Electric vehicle fees sweep the nation

Electric vehicle fees sweep the nation to offset lost gas taxes earmarked for infrastructure.

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electric vehicle fees

States across the country are set to collect a fee on new ‘zero-emission’ vehicles starting July 1st . The electric vehicle fee is aimed at EV owners to offset lost gas taxes earmarked for infrastructure.

The steady rise of electric vehicles is what made states see EV owners as an opportunity for new sources of tax revenue. However, many are upset at the news as the fees far exceed what average motorists pay in gas taxes. In Hawaii, the charge will be $50. In Kansas and California, $100. In Alabama and Ohio, as high as $200.

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Already in at least eight states, new or higher registration fees went into effect December for electric vehicle owners. This is the first time in history that most U.S. states will impose special fees on gas-free cars, SUVs and trucks.

This fee on electric vehicle owners may show the inevitable future between the growing numbers of green technology and the need to pay for upgrades and repairs to the nation’s
infrastructure.

Kristy Hartman, energy program director at the National Conference of State Legislatures said,“I think states are still trying to determine what is a fair or equitable fee on these electric vehicle owners.” According to Edison Electric Institute, global EV sales totaled about 2.1 million for 2018, an increase of 64% compared to the total sold in 2017. In the US, total EV sales for 2018 were up 81% compared to 2017.

These drastic increases in sales has made sense as until recently, the federal government and some states have offered incentives to people to buy electric vehicles. But as federal tax credits phase out for some of the most popular EV models and other states following suit, the rising trend of electric vehicle ownership may change.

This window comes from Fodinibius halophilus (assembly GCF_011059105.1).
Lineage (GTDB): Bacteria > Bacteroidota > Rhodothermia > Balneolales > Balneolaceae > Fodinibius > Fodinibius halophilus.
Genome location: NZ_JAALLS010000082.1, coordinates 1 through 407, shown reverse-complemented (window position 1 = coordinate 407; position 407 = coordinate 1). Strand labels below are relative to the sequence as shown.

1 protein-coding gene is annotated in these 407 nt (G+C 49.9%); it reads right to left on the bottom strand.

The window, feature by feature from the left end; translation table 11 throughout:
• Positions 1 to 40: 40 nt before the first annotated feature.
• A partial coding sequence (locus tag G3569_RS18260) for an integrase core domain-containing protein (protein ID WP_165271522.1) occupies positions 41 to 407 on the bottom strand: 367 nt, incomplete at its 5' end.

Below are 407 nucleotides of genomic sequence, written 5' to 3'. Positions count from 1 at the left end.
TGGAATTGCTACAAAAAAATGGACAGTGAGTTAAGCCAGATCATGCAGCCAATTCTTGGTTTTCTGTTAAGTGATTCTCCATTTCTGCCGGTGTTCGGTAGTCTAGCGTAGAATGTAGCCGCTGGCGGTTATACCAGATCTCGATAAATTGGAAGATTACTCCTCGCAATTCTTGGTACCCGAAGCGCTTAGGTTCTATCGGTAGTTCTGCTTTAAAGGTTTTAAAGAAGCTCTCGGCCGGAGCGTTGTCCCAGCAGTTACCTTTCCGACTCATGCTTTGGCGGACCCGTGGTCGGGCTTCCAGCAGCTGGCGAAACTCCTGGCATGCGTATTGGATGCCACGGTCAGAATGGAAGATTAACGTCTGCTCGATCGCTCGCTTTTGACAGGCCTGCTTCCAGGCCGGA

“People should be allowed to choose a vehicle that’s safe, reliable, and better for the environment without being punished,” says Shannon Baker-Branstetter, manager of cars and energy policy at Consumer Reports. Baker-Branstetter also says that the fees on electric vehicle drivers don’t do much to solve state road spending shortfalls, and they’re also unfair to the average family trying to save money on gas by buying an EV.

Consumer Reports did a report on the rising trend of fees on electric vehicles and state highway funding. Read the full analysis here: https://advocacy.consumerreports.org/wp-
content/uploads/2019/09/Consumer-Reports-EV-Fee-analysis.pdf

Although government fees may be making challenges for EV adoption, Google Maps is making it easier.

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